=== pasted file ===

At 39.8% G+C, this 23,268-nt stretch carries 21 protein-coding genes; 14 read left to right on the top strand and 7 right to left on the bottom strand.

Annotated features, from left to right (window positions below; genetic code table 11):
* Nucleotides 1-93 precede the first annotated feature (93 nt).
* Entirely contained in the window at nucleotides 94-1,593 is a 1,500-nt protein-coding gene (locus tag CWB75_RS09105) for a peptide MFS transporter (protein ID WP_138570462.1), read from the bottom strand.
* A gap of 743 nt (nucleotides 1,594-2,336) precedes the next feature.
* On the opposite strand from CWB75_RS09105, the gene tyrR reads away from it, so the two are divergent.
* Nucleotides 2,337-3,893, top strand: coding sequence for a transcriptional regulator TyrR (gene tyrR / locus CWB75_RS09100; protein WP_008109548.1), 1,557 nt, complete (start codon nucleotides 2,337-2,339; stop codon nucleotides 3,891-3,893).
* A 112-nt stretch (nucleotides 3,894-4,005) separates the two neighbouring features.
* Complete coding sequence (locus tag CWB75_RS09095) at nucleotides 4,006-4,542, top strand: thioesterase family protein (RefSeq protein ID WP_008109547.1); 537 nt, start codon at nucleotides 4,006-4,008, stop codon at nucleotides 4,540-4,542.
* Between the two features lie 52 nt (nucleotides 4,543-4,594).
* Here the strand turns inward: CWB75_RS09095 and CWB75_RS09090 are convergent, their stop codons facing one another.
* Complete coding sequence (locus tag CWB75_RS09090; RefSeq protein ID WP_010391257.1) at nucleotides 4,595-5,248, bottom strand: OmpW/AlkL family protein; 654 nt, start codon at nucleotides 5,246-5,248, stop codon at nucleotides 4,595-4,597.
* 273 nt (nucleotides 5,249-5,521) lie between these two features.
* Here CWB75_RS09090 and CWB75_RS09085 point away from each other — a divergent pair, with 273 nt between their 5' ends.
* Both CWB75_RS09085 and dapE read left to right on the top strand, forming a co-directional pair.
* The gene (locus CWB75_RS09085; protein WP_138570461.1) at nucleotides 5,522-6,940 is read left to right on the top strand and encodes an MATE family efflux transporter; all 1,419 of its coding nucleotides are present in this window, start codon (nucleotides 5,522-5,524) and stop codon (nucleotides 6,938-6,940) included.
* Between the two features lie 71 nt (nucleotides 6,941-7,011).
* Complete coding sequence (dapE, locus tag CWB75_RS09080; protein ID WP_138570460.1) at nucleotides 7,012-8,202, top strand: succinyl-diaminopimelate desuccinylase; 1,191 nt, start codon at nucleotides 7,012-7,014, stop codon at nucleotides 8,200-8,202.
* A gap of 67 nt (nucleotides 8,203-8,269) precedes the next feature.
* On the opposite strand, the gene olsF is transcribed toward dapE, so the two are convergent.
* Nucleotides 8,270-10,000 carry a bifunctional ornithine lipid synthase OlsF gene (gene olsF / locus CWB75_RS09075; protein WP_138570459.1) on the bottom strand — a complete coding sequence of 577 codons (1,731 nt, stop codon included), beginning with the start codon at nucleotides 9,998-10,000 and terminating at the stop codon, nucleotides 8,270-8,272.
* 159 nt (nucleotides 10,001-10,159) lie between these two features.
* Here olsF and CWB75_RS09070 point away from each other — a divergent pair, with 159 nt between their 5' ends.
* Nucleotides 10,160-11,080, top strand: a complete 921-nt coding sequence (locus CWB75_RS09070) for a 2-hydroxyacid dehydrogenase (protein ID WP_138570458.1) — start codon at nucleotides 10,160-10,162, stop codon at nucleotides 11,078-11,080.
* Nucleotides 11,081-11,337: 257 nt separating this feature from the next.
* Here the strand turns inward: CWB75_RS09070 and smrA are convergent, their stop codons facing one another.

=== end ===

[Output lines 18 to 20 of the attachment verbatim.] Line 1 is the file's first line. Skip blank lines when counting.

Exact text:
* Complete coding sequence (dapE, locus tag CWB75_RS09080; protein ID WP_138570460.1) at nucleotides 7,012-8,202, top strand: succinyl-diaminopimelate desuccinylase; 1,191 nt, start codon at nucleotides 7,012-7,014, stop codon at nucleotides 8,200-8,202.
* A gap of 67 nt (nucleotides 8,203-8,269) precedes the next feature.
* On the opposite strand, the gene olsF is transcribed toward dapE, so the two are convergent.